Patricia Verdugo · Patricia del Carmen Verdugo Aguirre, born November 30 1947; died January 13 2008
re-printed from The Guardian of Feb 29, 2008
I have taken the liberty of re-ordering a small portion of the text.
by David Sugarman
Patricia del Carmen Verdugo Aguirre, who has died aged 60 of cancer, was a leading Chilean activist, author and journalist who risked her life investigating, and promoting public awareness of, the human rights crimes of the regime of General Augusto Pinochet between 1973 and 1990. Her meticulous exposés revealed what had previously been ignored or denied in Chile, and helped to pave the way for judicial proceedings against the former dictator and his henchmen.
In her last years, Verdugo was rewriting De la Tortura NO Se Habla for a younger audience, hoping that it would be used as part of the school curriculum. Her books were widely translated, and her numerous awards included, in 1993, the María Moors Cabot prize, the highest accolade a foreign journalist can receive in the US.
Small in stature, but huge in personality, she was vivacious, charismatic and had a wry sense of humour. She generously allowed me to interview her on several occasions for my books on the struggle to bring Pinochet to justice. She is survived by two sons; her first two children died in infancy.
She sought to ease the traumas of the victims, to help Chileans exorcise the widespread fear that became endemic from the early 1970s, and promote the transition to a fully-fledged democracy characterised by a vibrant public sphere and respect for human rights and Chile’s diversity. “The important thing today,” she told me, “is that these values are passed on to this nation’s youth.”
Of Verdugo’s 10 books, it was the fourth, Los Zarpazos del Puma (The Claws of the Puma, 1989) that became her most influential work – and the most important single example of Chilean investigative journalism to make a difference. It recounts the extra-judicial murder of 75 prisoners by the so-called “caravan of death”, a military unit that travelled the country in a Puma helicopter in October and November 1973, following the coup.
Drawing on wide-ranging evidence, including the testimony of local military commanders, Verdugo uncovered the connection between the cluster of deaths, and found a paper trail that directly linked Pinochet, who ordered the mission, to the crimes committed by his agents. The book, Chile’s all-time bestseller, sold more than 100,000 copies. From 1998, it formed the basis of the first Chilean criminal investigation pursued against Pinochet himself.
Brought up in a solid, middle-class family in Santiago, Verdugo was a precocious child, who reputedly was writing by her third birthday. At her school, the Lyceum 9, she experienced living with people of different social classes, and acquired a taste for student activism. She continued in this vein when studying journalism at the Catholic University of Chile.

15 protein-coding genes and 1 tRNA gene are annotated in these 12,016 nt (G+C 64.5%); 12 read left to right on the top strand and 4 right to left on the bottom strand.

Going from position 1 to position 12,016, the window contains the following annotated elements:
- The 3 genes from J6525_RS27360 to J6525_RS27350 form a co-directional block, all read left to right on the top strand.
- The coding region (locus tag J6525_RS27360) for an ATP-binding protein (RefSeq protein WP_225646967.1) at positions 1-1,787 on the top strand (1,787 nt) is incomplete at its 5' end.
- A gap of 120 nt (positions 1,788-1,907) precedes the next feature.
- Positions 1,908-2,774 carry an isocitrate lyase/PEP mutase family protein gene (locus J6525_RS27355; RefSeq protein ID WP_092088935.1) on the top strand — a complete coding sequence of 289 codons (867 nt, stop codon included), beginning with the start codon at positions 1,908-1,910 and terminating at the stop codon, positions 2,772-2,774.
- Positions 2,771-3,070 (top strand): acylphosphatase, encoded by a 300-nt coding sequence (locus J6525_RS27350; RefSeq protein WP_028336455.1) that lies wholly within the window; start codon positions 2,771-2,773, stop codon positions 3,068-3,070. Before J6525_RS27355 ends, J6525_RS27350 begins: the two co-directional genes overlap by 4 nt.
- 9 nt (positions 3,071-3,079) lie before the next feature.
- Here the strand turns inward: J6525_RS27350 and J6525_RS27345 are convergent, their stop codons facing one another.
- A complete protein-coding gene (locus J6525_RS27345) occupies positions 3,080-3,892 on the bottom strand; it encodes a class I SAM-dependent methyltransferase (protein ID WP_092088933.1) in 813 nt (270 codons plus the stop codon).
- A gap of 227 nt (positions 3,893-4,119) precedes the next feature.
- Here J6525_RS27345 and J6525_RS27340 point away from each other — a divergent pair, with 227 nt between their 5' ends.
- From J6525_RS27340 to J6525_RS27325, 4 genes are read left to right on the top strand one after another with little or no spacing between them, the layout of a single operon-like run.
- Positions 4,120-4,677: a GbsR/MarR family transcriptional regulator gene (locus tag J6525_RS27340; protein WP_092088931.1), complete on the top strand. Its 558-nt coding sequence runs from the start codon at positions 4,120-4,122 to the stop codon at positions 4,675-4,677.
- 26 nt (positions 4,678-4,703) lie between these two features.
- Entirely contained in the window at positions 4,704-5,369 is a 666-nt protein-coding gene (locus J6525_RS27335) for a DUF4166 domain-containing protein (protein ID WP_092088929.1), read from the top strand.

When I first interviewed her in 2000, she explained: “I was 16 years old during the 1964 presidential campaign [which brought Eduardo Frei’s reforming Christian Democrats to power with an absolute majority]. With my younger brothers, we went out to stick posters on the poles. There was no fear. We met other children doing the same thing but for other candidates. And we laughed. There was no violence.”
She was deeply traumatised by the abduction in 1976 of her father Sergio, a union leader and Christian Democrat, whose body was found in the Mapocho river, where many of those murdered by the dictatorship were dumped. Confronted with official denial and family scepticism, she overcame her sense of powerlessness and conducted an exhaustive, 20-year inquiry into his assassination. Her 1999 book Bucarest 187 (the address from which he disappeared) was born of this dogged determination. Her research demonstrated how his death had been ordered by an admiral for political reasons; and that he died during “submarine torture”, where the head was repeatedly forced into a container of liquid. Written without hate, it is an outstanding book on the history of the dictatorship.
Shortly after the Pinochet coup in September 1973, Verdugo joined the staff of Ercilla, Chile’s leading centrist magazine, and one of the few periodicals that had remained in circulation. But critical journalism was severely limited. Manuscripts were censored, phones were tapped, and harassment, closure and interruption were everyday occurrences.
During 1974-75 Ercilla adopted a more sceptical tone as its journalists turned into an art form the use of suggestive information and questions to render silences eloquent. A backlash was inevitable. Junta pressure undermined its independence and, in January 1977, Ercilla’s inspirational director, Emilio Filipi, and his reporters, resigned. When Verdugo and Filipi co-founded the magazine Hoy (Today), committed to “truth without compromise”, the junta backed away from outright prohibition, fearing that this would reflect badly on them. Hoy soon became established as Chile’s premier magazine, and an important voice for counter-official truth. Verdugo remained one of its leading writers until 1990.